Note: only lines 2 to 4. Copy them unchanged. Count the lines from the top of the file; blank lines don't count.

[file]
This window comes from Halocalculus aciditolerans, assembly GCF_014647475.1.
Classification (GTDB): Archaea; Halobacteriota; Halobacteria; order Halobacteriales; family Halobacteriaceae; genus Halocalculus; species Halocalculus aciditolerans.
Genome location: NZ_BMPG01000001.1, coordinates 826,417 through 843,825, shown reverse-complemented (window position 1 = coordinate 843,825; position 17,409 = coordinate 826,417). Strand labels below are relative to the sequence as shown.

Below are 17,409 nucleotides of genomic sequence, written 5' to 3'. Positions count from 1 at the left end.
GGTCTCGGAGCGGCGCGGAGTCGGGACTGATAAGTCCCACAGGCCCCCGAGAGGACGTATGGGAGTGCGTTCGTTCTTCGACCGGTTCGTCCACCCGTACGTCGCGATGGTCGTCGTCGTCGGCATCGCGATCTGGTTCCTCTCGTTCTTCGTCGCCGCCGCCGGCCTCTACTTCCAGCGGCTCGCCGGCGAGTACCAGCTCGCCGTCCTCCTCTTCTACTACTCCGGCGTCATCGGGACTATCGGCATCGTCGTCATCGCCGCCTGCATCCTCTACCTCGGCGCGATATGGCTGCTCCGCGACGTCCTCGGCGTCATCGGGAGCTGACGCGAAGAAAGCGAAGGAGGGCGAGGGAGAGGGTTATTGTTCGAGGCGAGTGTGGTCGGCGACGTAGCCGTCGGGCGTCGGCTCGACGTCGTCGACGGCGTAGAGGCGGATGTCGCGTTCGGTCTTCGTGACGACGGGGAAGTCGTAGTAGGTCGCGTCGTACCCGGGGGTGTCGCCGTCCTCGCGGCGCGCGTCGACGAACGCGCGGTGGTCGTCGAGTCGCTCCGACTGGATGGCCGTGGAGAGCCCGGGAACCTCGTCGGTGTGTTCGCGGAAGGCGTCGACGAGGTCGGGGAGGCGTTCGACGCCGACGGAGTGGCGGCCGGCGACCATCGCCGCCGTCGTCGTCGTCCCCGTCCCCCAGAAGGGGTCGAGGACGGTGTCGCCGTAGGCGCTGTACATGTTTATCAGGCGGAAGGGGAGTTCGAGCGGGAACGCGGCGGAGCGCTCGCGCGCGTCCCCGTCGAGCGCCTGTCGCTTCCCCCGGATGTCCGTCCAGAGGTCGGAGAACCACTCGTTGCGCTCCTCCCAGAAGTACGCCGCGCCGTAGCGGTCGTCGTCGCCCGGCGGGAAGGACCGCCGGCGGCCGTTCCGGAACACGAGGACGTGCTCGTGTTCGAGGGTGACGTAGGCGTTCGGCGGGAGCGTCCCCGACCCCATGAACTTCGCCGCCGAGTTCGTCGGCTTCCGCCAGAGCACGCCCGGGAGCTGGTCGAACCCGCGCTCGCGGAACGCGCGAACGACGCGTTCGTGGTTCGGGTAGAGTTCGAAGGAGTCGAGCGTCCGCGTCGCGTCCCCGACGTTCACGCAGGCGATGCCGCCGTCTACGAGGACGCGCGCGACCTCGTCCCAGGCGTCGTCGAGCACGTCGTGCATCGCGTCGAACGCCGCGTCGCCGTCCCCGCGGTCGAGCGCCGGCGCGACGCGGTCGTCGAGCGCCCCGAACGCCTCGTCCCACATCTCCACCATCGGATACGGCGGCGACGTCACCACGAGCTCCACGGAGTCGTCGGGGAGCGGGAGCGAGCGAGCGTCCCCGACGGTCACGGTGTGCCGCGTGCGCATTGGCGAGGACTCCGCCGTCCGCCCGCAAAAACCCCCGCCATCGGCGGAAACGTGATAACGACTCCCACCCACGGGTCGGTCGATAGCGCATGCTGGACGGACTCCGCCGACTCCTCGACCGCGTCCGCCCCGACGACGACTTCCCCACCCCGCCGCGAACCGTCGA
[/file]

Classification (GTDB): Archaea; Halobacteriota; Halobacteria; order Halobacteriales; family Halobacteriaceae; genus Halocalculus; species Halocalculus aciditolerans.
Genome location: NZ_BMPG01000001.1, coordinates 826,417 through 843,825, shown reverse-complemented (window position 1 = coordinate 843,825; position 17,409 = coordinate 826,417). Strand labels below are relative to the sequence as shown.

Below are 17,409 nucleotides of genomic sequence, written 5' to 3'. Positions count from 1 at the left end.